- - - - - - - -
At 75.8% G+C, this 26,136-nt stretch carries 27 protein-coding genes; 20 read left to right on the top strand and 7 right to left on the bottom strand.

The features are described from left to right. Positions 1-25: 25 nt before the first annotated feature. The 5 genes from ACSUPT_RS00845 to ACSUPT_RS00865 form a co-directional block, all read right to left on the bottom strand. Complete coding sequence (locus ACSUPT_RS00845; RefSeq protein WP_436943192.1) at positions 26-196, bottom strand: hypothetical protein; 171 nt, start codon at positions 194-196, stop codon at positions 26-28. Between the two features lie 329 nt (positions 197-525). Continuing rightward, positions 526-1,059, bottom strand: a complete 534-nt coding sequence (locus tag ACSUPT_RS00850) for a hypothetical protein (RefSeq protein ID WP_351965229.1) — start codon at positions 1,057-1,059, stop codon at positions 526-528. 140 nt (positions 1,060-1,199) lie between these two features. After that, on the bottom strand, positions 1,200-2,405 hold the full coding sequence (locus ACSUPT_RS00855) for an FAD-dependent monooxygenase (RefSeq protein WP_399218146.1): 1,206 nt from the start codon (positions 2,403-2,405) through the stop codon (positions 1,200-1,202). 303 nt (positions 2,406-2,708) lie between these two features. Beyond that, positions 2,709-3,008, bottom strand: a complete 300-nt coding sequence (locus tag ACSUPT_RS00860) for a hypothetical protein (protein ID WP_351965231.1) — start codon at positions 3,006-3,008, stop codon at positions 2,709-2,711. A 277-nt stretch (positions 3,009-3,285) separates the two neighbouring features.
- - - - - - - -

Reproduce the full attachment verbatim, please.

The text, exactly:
At 75.8% G+C, this 26,136-nt stretch carries 27 protein-coding genes; 20 read left to right on the top strand and 7 right to left on the bottom strand.

The features are described from left to right. Positions 1-25: 25 nt before the first annotated feature. The 5 genes from ACSUPT_RS00845 to ACSUPT_RS00865 form a co-directional block, all read right to left on the bottom strand. Complete coding sequence (locus ACSUPT_RS00845; RefSeq protein WP_436943192.1) at positions 26-196, bottom strand: hypothetical protein; 171 nt, start codon at positions 194-196, stop codon at positions 26-28. Between the two features lie 329 nt (positions 197-525). Continuing rightward, positions 526-1,059, bottom strand: a complete 534-nt coding sequence (locus tag ACSUPT_RS00850) for a hypothetical protein (RefSeq protein ID WP_351965229.1) — start codon at positions 1,057-1,059, stop codon at positions 526-528. 140 nt (positions 1,060-1,199) lie between these two features. After that, on the bottom strand, positions 1,200-2,405 hold the full coding sequence (locus ACSUPT_RS00855) for an FAD-dependent monooxygenase (RefSeq protein WP_399218146.1): 1,206 nt from the start codon (positions 2,403-2,405) through the stop codon (positions 1,200-1,202). 303 nt (positions 2,406-2,708) lie between these two features. Beyond that, positions 2,709-3,008, bottom strand: a complete 300-nt coding sequence (locus tag ACSUPT_RS00860) for a hypothetical protein (protein ID WP_351965231.1) — start codon at positions 3,006-3,008, stop codon at positions 2,709-2,711. A 277-nt stretch (positions 3,009-3,285) separates the two neighbouring features.